A devout Pakistani man coolly ignores the abuse heaped upon him by a vulgar European colleague to complete his obligatory prayers before resuming a perilous mountain ascent. The young Muslim's compassion and civility are on display throughout the tale of high altitude heroism and represent a true moral high-point in the story.
Over the years, the American entertainment industry has churned out a seemingly endless stream of offensive films demonizing Arabs and Muslims as filthy, chauvinistic, sex-driven, and violent thugs, an affront to modern civilization.
A jovial, peaceful Imam shepherds a flock of Muslims on an intergalactic journey to perform the annual Islamic pilgrimage, or Hajj. The Imam's faith and conviction never waver despite the horrific encounters that ensue once the space ship carrying the Muslims and other passengers crash lands on an unknown planet.
Against overwhelming odds, a heroic, medieval Arab nobleman and a rag-tag band of Viking warriors battle a sinister band of prehistoric cave dwellers terrorizing the local Scandinavian population.
What do these three vignettes have in common? They represent actual plot lines from three mainstream Hollywood films released over the past two years. The films in question are titled "Vertical Limit", "Pitch Black", and "The 13th Warrior". Remarkably, the three flicks fall under the genres of action-adventure or science fiction, not exactly the categories one would expect to encounter sensitive portrayals of frequently misrepresented communities. An American Muslim can only wonder: has Hollywood suddenly gone soft on Muslims?
The answer, of course, is no, but the release of these three movies should be applauded by Muslims and fair-minded citizens for departing from common themes and stereotypes to present accurate or at least positive images of the community.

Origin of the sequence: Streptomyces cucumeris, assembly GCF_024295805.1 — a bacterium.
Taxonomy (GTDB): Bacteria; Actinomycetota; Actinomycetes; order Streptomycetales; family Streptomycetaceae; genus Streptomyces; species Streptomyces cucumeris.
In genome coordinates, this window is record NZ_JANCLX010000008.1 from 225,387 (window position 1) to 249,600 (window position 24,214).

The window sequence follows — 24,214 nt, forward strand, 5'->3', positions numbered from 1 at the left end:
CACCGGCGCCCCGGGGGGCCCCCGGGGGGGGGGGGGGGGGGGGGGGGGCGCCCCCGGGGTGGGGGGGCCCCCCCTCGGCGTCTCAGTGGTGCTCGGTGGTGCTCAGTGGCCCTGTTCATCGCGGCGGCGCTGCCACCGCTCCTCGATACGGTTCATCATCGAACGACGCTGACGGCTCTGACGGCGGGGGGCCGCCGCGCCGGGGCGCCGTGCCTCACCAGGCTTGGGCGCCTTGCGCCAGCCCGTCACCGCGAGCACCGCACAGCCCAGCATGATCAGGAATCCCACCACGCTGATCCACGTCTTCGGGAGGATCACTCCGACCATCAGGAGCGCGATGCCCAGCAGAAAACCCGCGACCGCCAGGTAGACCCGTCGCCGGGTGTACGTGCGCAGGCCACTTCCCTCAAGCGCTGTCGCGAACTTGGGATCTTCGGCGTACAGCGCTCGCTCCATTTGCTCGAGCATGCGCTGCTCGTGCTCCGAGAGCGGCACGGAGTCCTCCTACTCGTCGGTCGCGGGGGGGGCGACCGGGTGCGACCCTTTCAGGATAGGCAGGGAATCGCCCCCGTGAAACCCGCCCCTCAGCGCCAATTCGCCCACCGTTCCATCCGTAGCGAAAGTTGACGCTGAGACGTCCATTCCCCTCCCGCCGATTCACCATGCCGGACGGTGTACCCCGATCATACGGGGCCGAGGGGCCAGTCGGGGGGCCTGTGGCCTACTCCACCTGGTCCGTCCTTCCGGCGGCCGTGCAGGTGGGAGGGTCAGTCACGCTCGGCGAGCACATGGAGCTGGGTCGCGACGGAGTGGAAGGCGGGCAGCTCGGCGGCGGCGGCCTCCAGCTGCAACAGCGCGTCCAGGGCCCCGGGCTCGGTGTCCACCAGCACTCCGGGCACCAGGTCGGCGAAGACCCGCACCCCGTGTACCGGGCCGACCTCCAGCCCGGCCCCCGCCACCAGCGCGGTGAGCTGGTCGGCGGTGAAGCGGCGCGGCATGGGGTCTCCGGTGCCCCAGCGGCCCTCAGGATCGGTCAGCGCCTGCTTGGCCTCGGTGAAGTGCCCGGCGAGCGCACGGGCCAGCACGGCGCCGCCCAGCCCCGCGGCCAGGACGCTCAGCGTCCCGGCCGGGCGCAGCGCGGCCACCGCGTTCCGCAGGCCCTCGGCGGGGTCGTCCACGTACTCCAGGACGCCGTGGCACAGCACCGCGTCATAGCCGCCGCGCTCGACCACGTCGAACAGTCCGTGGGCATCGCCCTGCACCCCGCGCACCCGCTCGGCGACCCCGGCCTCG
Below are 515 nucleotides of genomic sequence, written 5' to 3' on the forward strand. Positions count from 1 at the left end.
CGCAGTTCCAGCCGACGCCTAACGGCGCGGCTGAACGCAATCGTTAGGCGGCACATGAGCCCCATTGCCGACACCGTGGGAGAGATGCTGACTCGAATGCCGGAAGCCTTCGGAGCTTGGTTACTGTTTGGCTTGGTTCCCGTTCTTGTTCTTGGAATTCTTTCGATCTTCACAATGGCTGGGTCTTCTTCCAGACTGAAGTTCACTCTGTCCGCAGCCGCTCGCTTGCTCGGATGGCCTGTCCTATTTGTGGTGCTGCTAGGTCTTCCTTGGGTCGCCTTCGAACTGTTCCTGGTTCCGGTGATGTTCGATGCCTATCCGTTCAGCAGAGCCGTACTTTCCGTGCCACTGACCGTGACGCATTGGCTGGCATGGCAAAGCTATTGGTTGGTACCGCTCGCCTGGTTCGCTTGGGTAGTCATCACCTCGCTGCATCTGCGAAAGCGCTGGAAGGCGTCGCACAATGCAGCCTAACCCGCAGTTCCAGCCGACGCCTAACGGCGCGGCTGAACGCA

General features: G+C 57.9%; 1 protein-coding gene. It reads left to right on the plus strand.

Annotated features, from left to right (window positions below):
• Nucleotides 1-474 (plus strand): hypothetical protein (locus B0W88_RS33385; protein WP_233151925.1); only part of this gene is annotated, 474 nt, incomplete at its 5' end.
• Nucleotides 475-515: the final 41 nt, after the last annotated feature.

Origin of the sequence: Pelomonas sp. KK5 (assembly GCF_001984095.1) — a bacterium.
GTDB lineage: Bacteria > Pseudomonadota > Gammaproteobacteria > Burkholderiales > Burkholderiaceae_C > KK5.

Hollywood has never been kind to Islam or the Arab world. Over the years, the American entertainment industry has churned out a seemingly endless stream of offensive films demonizing Arabs and Muslims as filthy, chauvinistic, sex-driven, and violent thugs, an affront to modern civilization. Moreover, in the wake of the horrific events of September 11, American Muslims may soon face a new wave of terror flicks at their local movie theaters.
The generally positive characterizations cited above represent a mere drop in the celluloid bucket, where Muslim and Arab villains are a dime a dozen. Muslims are certainly not the first minority group to encounter harmful stereotyping at the hands of the entertainment mythmakers.What separates this community from others, however, is the general absence of any positive film images to balance the barrage of repetitive, negative images confronting moviegoers annually on the silver screen. As Arab American activist and radio/television personality Casey Kasem points out, Arabs (and by extension, Muslims) are seen as bombers, belly dancers, and terrorists. Even in films set in the United States, we are rarely depicted as friends, neighbors or simply common people, part of the enduring fabric of American society.
In the recently released "Reel Bad Arabs: How Hollywood Vilifies a People", Dr. Jack Shaheen, Professor Emeritus of Mass Communications at Southern Illinois University, analyzes from A-Z over 900 films released between 1896 and 2001 involving Arab characters or themes. The overwhelming majority of films cited depict Arabs or Muslims in an unflattering light. The list is exhaustive, and it conveys a sobering reality: entire generations of film watchers have been reared on these vile, scandalous depictions of Arabs and Muslims.